Postcard: Dr Yannis Tzioumakis researching independent cinema in Los Angeles

Dr Yannis Tzioumakis, from the University’s Department of Communication and Media, visited Los Angeles to conduct research at UCLA’s Film and Television Archive and at the Fairbanks Center for Motion Picture Study in Beverly Hills for his two current book projects: a history of acting in American independent cinema and an examination of the origins of youth culture in the 1956 film Rock around the Clock.

“American independent cinema has been perceived traditionally by critics as a writer/director’s medium (think of Quentin Tarantino, Wes Anderson, Jim Jarmusch etc), which means that the work of actors as performers but also as agents who help finance, produce and market independent films is often obscured.

And yet when we think of key independent films we always think of particular performers, whose craftsmanship and talent do not just translate a filmmaker’s vision on the screen but often help define it. For instance, an actor such as Bill Murray has contributed greatly to the distinct aesthetics that characterise films by Wes Anderson, Sofia Coppola and Jim Jarmusch, while the participation of a star of Murray’s calibre in films such as Life Aquatic with Steve Zissou, Lost in Translation and Broken Flowers certainly helped these films receive finance and be marketed to wide audience demographics.

And the same can be said about an actress such as Julianne Moore who has contributed a range of performances from the understated to the excessive in films by Todd Haynes, Paul Thomas Anderson and the Coen brothers.

At UCLA’s Film and Television Archive, I researched the so-called ‘LA Rebellion,’ a group of low-budget films created by African American filmmakers associated with UCLA’s Film School in the late 1970s and early 1980s to tell stories about the disenfranchised and oppressed black population in and around Los Angeles that was ignored till that time by mainstream media. Films such as Bush Mama, Killer of Sheep and Bless their Little Hearts are not only showcases for their talented makers but also for the actors in them, many of which had no professional training and therefore imbued the films they appeared with an immediacy and raw energy that is not easy to find in other independent films of the period.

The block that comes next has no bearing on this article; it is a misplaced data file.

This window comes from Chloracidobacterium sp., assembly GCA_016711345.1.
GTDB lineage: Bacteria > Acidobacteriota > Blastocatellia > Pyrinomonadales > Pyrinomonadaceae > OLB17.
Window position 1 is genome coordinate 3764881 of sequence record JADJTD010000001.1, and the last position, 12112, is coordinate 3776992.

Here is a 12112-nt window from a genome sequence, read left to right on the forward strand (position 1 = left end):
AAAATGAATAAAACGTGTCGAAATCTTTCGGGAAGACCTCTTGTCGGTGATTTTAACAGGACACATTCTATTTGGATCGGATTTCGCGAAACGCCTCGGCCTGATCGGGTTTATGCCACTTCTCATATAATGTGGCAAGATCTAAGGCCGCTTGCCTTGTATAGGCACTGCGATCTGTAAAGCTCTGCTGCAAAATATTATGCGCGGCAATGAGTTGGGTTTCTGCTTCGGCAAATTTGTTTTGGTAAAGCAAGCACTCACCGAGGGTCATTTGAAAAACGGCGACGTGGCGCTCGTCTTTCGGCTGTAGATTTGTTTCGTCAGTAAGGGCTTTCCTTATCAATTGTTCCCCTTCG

At the Fairbanks Center for Motion Picture Study, the foremost research library for the study of film in the United States, I continued my research on actors and independent film, paying particular attention to actors who have also acted as film producers. In the Center’s files I located information about the production companies actors have established in order to have more control of the films they appear in, as well as the ways they have helped finance films through their marquee value by attracting external investors. For instance, the classic film Reservoir Dogs would not have been made had actor Harvey Keitel not invested his own money in the picture and had not become one of the film’s producers.

My research at the Fairbanks Center for Motion Picture Study also focused on finding information on the first ever film to exploit the rock’n’roll craze in the 1950s. Based on the titular song by Bill Haley and His Comets, Rock around the Clock (1956) was a clear example of exploitation filmmaking, at the time when the song was enjoying remarkable success in the charts, providing free publicity to the filmmakers. But despite being a “clean teenpic” the film caused a lot of controversy when it was released – especially in the UK – as it reportedly caused young people to perform acts of juvenile delinquency.

I collected a lot of archival material from the time of the film’s release in order to tell this story and explore in more detail the reasons behind the association of youth culture with delinquency and unruly behaviour.

Finally, while in Los Angeles, I also met with UCLA’s International Programs representatives to discuss the possibility of a student exchange between UCLA and the University of Liverpool. The results of the meeting were very positive and the University of Liverpool’s Student Exchanges Office is now exploring the logistics of such a partnership.”


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